Trends in Opiate Addiction Treatment
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Opiate addictions take a lasting toll on the body that makes it especially difficult recovering addicts to maintain abstinence on an ongoing basis. According to the Substance Abuse & Mental Health Services Administration, as many as two million Americans abuse opiates within any given year. Unfortunately, the longer this abuse goes on the harder it will be to kick the habit. Trends in opiate addiction treatment work towards addressing the long-term aftereffects of opiates on the body.
New medication therapies, such as LAMM, Vivitrol and Probuphine implants offer promising results that ultimately make life easier for people recovering from opiate addictions. While these new medication therapies do make use of existing opiate addiction treatment approaches, researchers have worked to enhance the benefits of each approach to produce more effective opiate addiction treatment solutions.
The damaging, long-term effects of chronic opiate addictions make recovering addicts susceptible to relapse for months and even years into the recovery process. Chronic opiate use gradually weakens the brain cells responsible for secreting essential neurotransmitter chemicals. As a result, brain chemical imbalances impair normal psychological and physical function, which all but diminishes a person’s ability to function normally in everyday life.
The use of medication-assisted therapies have become commonplace within the opiate addiction treatment field. Medication-assisted therapies offer a type of physical support for brain chemical processes affected by long-term drug use.
The medications used can vary in how they target specific brain functions, with each drug producing a different therapeutic effect. Trends in opiate addiction treatment have brought about some new and innovative approaches for medication-assisted therapies.
LAAM, short for levo-alpha acetylmethadol, works in much the same way as methadone in reducing opiate withdrawal and cravings effects. Whereas methadone requires daily dosage amounts, LAAM produces a longer-acting effect that lasts for two to three days, according to the National Criminal Justice Reference Service.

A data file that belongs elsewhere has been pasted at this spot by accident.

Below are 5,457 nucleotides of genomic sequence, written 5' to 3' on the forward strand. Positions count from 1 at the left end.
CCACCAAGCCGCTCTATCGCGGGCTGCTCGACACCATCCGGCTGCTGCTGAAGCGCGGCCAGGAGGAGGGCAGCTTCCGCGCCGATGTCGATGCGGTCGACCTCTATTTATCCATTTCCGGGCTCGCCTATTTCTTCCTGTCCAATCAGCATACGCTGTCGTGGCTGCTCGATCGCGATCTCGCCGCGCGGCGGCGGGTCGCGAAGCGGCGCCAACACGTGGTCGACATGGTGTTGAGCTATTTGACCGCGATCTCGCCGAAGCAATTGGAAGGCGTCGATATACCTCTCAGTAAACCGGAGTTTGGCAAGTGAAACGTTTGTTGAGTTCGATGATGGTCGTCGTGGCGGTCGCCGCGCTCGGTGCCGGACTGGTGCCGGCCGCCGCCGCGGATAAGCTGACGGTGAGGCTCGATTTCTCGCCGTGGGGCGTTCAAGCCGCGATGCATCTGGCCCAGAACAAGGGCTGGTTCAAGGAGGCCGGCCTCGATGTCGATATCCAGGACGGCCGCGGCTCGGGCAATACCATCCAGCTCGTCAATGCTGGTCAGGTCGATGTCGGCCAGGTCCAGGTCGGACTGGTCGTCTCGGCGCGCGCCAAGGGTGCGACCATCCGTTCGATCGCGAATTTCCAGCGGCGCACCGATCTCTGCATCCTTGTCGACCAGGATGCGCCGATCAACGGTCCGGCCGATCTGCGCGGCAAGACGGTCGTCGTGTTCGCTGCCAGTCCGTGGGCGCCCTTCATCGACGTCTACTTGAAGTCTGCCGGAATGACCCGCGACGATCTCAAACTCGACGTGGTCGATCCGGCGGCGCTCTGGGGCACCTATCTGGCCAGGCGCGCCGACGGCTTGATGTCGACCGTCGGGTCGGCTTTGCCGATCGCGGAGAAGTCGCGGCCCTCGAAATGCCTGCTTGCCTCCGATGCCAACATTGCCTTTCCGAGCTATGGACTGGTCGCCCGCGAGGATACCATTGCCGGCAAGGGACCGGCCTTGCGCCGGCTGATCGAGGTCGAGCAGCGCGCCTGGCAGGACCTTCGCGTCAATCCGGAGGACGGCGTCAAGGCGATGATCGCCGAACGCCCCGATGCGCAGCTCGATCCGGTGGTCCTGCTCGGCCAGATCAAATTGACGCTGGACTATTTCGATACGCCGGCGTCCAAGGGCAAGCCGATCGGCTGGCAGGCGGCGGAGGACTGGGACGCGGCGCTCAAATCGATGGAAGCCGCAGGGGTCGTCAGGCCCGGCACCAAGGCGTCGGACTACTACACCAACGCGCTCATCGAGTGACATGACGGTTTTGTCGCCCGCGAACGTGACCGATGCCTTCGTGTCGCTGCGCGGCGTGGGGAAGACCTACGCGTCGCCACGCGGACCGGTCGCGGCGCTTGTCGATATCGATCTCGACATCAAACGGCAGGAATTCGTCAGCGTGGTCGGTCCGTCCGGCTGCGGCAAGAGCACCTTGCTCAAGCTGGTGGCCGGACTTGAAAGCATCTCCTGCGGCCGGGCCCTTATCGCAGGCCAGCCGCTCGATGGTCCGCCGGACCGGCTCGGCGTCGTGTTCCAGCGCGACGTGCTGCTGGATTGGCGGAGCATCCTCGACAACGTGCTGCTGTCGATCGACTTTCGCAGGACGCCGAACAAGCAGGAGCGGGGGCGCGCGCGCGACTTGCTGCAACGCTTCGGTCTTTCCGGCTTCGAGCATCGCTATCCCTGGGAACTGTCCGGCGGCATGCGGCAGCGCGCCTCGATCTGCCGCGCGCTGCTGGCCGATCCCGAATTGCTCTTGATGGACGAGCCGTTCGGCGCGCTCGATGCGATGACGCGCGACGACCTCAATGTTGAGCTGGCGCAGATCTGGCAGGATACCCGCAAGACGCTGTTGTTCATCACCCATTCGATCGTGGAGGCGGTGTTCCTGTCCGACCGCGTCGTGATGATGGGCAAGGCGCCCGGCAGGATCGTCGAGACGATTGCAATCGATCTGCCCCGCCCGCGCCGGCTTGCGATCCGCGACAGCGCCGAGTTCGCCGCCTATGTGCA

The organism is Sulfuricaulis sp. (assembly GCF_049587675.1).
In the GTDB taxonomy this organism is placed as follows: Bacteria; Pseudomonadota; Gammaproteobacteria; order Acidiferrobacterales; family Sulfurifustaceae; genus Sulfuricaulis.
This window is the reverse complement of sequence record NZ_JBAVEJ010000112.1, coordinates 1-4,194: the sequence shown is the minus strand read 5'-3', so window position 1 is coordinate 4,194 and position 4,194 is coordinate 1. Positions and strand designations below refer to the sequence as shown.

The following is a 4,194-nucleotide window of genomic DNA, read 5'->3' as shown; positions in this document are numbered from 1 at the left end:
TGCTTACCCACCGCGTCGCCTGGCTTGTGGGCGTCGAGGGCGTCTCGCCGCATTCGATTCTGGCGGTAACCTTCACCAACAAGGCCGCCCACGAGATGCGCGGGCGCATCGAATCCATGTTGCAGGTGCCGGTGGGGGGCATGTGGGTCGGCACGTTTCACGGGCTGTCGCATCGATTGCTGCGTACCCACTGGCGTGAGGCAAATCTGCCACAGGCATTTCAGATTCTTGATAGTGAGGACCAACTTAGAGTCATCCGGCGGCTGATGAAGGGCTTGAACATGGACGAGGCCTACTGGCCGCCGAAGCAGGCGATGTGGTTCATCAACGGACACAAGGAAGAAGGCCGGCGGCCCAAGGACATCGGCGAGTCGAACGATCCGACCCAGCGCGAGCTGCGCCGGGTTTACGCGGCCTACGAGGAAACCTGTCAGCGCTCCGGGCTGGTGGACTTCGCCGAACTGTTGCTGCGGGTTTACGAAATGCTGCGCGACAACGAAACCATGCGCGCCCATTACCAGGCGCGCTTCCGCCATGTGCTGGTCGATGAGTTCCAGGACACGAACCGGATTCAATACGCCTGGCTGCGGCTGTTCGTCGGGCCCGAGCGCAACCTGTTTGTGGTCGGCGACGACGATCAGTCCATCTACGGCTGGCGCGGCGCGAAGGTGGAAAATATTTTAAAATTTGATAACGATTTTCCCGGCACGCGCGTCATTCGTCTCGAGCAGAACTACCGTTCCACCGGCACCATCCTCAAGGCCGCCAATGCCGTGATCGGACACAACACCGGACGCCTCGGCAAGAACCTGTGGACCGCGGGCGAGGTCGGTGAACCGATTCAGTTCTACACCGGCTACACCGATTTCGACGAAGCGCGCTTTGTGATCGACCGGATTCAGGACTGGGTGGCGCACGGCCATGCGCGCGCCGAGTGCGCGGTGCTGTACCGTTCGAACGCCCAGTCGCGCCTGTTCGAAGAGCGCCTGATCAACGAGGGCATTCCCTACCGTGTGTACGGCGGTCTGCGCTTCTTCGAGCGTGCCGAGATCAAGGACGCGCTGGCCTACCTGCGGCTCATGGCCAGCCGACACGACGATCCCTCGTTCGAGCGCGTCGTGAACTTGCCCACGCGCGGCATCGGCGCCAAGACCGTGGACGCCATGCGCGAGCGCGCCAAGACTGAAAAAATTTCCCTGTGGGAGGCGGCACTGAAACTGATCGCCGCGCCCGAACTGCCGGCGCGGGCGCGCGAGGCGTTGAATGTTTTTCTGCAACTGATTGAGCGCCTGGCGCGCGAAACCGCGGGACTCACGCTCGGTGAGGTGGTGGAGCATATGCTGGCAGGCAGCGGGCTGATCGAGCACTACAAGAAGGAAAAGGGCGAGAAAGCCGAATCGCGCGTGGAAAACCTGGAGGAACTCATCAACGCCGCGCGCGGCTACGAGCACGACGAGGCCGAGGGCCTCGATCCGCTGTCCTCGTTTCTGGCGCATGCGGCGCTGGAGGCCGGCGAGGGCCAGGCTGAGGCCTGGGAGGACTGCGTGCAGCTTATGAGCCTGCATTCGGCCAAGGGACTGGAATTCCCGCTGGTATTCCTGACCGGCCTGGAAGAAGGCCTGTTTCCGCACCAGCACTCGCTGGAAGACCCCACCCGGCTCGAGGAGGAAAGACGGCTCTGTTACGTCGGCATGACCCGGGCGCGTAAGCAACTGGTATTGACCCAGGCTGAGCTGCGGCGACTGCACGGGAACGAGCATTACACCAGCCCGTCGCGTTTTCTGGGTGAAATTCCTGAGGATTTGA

As an opiate addiction treatment, LAAM’s long-acting effects eliminate the need for daily visits to a treatment facility, as is the case with methadone therapies. Compared to methadone, LAAM also does a better job at keeping withdrawal and cravings effects in check.
Vivitrol exists as one of the few non-narcotic, non-addictive drugs used in opiate addiction treatment. Vivitrol is derived from naltrexone, an antagonist agent that blocks the effects of opiate-based drugs.
According to the National Institute on Drug Abuse, Vivitrol has an extended-release effect that works to diminish ongoing drug cravings. Its ability to block opiate receptor sites in the brain also prevents a person from relapsing as Vivitrol’s mechanism of action prohibits opiate-based substances from stimulating cell receptor sites.
Probuphine implants build upon the therapeutic effects of buprenorphine, another medication therapy that works along the same lines as methadone. According to the Journal of the American Medical Association, Probuphine implants offer a long-term, opiate addiction treatment approach for eliminating drug cravings and withdrawal effects in recovery
In effect, Probuphine implants deliver a steady dose of buprenorphine into the bloodstream for a six-month duration. In the process, recovering addicts gain continuous relief from cravings and withdrawal effects.